There was a brief period during the Presidential transition when conservatives became - well, excited isn't quite the right word, but certainly encouraged by the names associated with the new administration. From Hillary Clinton and Robert Gates to the Rubinites charged with matters economic, there seemed to be good reason to think that personnel might be policy, and Obama's administration would prove more Clintonite and centrist that most people on the Right had dared to hope.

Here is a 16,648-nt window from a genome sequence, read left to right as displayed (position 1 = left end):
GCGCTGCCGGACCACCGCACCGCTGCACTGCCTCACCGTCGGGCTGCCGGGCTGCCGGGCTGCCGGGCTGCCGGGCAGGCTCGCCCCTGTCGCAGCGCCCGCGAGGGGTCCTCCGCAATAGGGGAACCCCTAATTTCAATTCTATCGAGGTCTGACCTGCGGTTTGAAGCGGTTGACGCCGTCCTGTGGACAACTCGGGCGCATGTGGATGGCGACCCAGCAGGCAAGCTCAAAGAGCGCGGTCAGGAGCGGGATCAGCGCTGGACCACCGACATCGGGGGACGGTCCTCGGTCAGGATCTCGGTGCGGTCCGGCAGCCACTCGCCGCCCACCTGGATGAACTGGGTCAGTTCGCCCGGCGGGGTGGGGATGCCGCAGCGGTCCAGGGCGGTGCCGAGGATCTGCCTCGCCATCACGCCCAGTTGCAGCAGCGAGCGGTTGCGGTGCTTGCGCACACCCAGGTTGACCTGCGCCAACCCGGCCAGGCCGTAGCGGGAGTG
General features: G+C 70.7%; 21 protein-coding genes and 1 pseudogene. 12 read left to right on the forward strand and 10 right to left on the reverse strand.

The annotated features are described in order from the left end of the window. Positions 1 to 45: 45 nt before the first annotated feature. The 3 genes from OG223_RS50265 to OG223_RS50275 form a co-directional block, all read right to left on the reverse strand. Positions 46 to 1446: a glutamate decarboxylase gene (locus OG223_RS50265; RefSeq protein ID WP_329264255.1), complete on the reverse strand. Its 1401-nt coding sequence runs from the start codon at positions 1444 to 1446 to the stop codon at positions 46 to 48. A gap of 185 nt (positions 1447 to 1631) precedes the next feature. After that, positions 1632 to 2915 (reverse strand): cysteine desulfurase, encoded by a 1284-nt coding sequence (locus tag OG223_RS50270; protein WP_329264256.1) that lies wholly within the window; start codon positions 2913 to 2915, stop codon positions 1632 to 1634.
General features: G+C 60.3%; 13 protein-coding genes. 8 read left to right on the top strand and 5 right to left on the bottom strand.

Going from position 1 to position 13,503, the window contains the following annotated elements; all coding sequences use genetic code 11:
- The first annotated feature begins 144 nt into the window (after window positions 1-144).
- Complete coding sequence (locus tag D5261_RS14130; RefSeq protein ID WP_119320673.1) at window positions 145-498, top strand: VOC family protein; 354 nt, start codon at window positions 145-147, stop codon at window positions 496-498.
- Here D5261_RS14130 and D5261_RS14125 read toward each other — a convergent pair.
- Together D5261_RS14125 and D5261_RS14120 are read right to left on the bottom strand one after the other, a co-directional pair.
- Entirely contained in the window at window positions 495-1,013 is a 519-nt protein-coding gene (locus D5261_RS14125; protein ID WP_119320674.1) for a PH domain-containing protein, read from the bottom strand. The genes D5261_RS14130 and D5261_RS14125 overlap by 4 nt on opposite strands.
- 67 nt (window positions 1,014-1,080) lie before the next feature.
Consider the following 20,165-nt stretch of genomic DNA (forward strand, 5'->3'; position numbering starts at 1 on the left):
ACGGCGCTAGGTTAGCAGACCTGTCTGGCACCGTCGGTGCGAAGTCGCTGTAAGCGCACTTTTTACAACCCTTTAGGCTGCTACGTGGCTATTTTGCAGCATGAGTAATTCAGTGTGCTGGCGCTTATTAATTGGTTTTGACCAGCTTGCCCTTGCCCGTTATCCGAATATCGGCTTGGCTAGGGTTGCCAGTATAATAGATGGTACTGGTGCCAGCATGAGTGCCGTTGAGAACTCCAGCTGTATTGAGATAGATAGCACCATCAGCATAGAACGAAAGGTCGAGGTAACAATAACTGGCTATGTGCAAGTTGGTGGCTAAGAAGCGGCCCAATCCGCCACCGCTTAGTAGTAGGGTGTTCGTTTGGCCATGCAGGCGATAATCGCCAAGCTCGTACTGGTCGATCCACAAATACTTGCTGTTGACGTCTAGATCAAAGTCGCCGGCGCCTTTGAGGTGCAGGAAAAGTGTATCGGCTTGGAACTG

You don't hear that theme much among conservatives much nowadays. Instead, we're back to the Obama-as-radical chatter that predominated among right-wingers in the waning days of the Presidential election. As with the Ayers-mania of that unhappy period, some of this talk is miles over-the-top - for instance, the absurdist speculation about the President's "Leninist" plans to bring the U.S. economy to its knees, the better to advance the power of Leviathan. But some of it is justified: Obama is proposing the most thoroughgoing transformation of domestic policy offered by any President since Reagan, and possibly since LBJ. Which raises the question - what happened to the cautious Clintonism that Obama's appointments seemed to promise?